Monday, 18 May 2009

Michael Muhammad Knight: Taqwacores, Sex and Punks


BY EVELYN McDONNELL
Miami Herald
05/03/09

Impossible Man. Michael Muhammad Knight. Soft Skull. 336 pages. $15.95 in paper.

The quest for absent fathers is a contemporary American fixation, animating everyone from our president to our pop stars. As Michael Muhammad Knight tells it, his dad, Wesley Unger, is a paranoid schizophrenic who, in the beginning of Knight's coming-of-age memoir, rapes and terrorizes his mother and, in the end, tells his son that Michael is F. Scott Fitzgerald.

Impossible Man is the story of Knight's search to fill that parental void with various obsessions, from Star Wars (humorously, he compares Unger to Darth Vader) to professional wrestling to Islam. The book is a singular journey of one strange, driven youth, told with an excess of detail yet propelled by a frank sense of discovery.

Knight has emerged as a young, original voice thanks to his cult novel The Taqwacores, a pulpish fantasy about Muslim punks in Buffalo that is already the subject of two films. Impossible Man reveals some of the inspiration that turned a white Muslim teenage virgin into a writer of feverishly imaginative blasphemous subcultural prose. Knight is a bit of a JT Leroy, except -- presuming Impossible Man passes fact-checking scrutiny -- for real this time.

Raised in horrific, white-trash conditions until his mother flees with him to upstate New York, Knight escapes harsh reality via various pop-culture surrogates. Fandom transforms into faith when repeated viewings of Spike Lee's biopic of Malcolm X lead him to convert to Islam. Knight changes his name and studies in Pakistan, but ultimately this devotion also proves to be a fad, and the author abandons plans to be a religious scholar.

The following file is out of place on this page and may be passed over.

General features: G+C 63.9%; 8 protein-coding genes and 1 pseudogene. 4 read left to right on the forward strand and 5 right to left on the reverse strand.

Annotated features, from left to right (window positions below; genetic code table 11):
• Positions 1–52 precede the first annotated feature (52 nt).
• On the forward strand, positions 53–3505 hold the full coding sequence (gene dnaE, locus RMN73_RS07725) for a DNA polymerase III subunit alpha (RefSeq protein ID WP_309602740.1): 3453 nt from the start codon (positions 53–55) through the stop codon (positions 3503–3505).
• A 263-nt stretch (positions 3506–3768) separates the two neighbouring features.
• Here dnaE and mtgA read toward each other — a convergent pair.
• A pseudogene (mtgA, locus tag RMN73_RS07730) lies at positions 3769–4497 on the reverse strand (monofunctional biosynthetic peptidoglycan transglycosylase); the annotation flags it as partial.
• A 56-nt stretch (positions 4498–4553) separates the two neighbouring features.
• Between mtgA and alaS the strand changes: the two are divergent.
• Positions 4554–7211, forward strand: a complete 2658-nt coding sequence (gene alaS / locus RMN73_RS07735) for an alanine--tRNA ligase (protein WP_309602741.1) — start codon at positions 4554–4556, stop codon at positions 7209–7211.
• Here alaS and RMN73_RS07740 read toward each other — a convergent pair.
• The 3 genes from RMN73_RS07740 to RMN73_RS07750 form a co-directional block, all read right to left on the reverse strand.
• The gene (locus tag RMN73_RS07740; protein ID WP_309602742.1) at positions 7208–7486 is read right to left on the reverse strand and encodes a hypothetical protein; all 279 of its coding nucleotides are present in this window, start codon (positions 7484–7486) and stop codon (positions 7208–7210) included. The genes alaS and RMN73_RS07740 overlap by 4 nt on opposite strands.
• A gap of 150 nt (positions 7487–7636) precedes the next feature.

The book gets a little lost with its narrator at this point; it's hard to fathom how Knight could go from asceticism to running a gory fight club in college. But the writer smartly doesn't try to offer big answers or psychobabble explanations.

The title comes from the superhero protagonist of one of several handwritten manuscripts Unger hands his son. Ultimately, Knight comes to accept his father for the nutcase he is and to find inspiration where he can in paternal babbling. When his father dubs him Fitzgerald, Knight decides to study the writer, and The Great Gatsby becomes the basis for Taqwacores (http://en.wikipedia.org/wiki/The_Taqwacores).

In a nice bit of feminist perspective, the searcher recognizes that what's been important in his life is not parental absence but the presence of an extremely tolerant and supportive mother. ''You get into this, you get what you want out of it, and then it's on to the next thing. It's been like that since you were six years old,'' she tells him, nicely summarizing the narrative arc of Impossible Man. The intensity and peculiarity of Knight's obsessions make this memoir a refreshing saga. Whereas much of Taqwacores was indecipherable to people unfamiliar with Islam, this time around Knight takes pains to explain Muslim rituals and Arabic prayers. However, the repeated masturbation scenes (some of them verbatim repeats of passages in Taqwacores) show Knight hasn't quite grown up yet.

Evelyn McDonnell is a writer in Miami Beach.

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Product Description
Taqwacores are a legendary group of California Islamic punk bands with their own superstars and customs: Sunni straight-edgers, riot grrls in burqas, and stoned, mohawked Sufis acknowledge the old rules, but live a riotous American tradition of Islam. Buffalo, NY is a collegiate microcosm of the Khalifornia scene where debate rages about whether electric guitars are halal and what the Quranic sources are for an Iggy Pop song. A trucker incarnation of Rumi who leaves love poems at rest stops is among the other Muslim iconoclasts who inhabit this surprising milieu, an intimate, new American Islamic experience.

About the Author
Michael Muhammed Knight converted to Islam at sixteen after reading Malcolm X's biography, and spent two months at Faisal Mosque in Islamabad, Pakistan. He later left orthodox Islam. His writing regularly appears in progressive Islamic venues. He lives in Western New York State.

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